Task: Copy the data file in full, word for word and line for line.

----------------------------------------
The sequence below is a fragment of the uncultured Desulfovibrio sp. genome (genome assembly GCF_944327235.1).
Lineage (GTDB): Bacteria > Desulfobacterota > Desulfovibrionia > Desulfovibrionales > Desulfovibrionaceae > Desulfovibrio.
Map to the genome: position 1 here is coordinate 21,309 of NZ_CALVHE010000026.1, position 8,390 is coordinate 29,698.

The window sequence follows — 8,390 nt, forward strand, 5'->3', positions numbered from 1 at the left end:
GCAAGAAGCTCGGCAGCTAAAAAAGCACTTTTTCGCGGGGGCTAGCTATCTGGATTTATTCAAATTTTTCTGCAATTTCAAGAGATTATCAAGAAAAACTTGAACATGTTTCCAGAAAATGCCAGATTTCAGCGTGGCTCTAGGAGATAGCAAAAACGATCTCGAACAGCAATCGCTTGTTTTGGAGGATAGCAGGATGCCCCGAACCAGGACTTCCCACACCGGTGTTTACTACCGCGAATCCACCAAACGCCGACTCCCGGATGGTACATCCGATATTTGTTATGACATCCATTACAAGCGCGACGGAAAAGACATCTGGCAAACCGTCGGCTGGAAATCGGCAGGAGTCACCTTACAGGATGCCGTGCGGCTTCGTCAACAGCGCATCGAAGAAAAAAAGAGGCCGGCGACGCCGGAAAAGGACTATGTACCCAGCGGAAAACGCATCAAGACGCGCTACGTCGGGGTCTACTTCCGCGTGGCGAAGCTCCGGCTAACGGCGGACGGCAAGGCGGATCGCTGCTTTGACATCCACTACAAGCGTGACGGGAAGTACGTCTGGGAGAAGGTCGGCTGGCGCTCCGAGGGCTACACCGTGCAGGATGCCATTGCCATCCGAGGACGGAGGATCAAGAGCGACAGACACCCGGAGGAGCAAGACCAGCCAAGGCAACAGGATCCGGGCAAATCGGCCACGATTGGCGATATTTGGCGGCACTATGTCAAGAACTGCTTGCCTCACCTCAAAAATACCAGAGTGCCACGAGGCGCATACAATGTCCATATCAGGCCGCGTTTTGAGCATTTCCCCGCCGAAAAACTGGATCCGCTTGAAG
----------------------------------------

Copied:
The sequence below is a fragment of the uncultured Desulfovibrio sp. genome (genome assembly GCF_944327235.1).
Lineage (GTDB): Bacteria > Desulfobacterota > Desulfovibrionia > Desulfovibrionales > Desulfovibrionaceae > Desulfovibrio.
Map to the genome: position 1 here is coordinate 21,309 of NZ_CALVHE010000026.1, position 8,390 is coordinate 29,698.

The window sequence follows — 8,390 nt, forward strand, 5'->3', positions numbered from 1 at the left end:
GCAAGAAGCTCGGCAGCTAAAAAAGCACTTTTTCGCGGGGGCTAGCTATCTGGATTTATTCAAATTTTTCTGCAATTTCAAGAGATTATCAAGAAAAACTTGAACATGTTTCCAGAAAATGCCAGATTTCAGCGTGGCTCTAGGAGATAGCAAAAACGATCTCGAACAGCAATCGCTTGTTTTGGAGGATAGCAGGATGCCCCGAACCAGGACTTCCCACACCGGTGTTTACTACCGCGAATCCACCAAACGCCGACTCCCGGATGGTACATCCGATATTTGTTATGACATCCATTACAAGCGCGACGGAAAAGACATCTGGCAAACCGTCGGCTGGAAATCGGCAGGAGTCACCTTACAGGATGCCGTGCGGCTTCGTCAACAGCGCATCGAAGAAAAAAAGAGGCCGGCGACGCCGGAAAAGGACTATGTACCCAGCGGAAAACGCATCAAGACGCGCTACGTCGGGGTCTACTTCCGCGTGGCGAAGCTCCGGCTAACGGCGGACGGCAAGGCGGATCGCTGCTTTGACATCCACTACAAGCGTGACGGGAAGTACGTCTGGGAGAAGGTCGGCTGGCGCTCCGAGGGCTACACCGTGCAGGATGCCATTGCCATCCGAGGACGGAGGATCAAGAGCGACAGACACCCGGAGGAGCAAGACCAGCCAAGGCAACAGGATCCGGGCAAATCGGCCACGATTGGCGATATTTGGCGGCACTATGTCAAGAACTGCTTGCCTCACCTCAAAAATACCAGAGTGCCACGAGGCGCATACAATGTCCATATCAGGCCGCGTTTTGAGCATTTCCCCGCCGAAAAACTGGATCCGCTTGAAG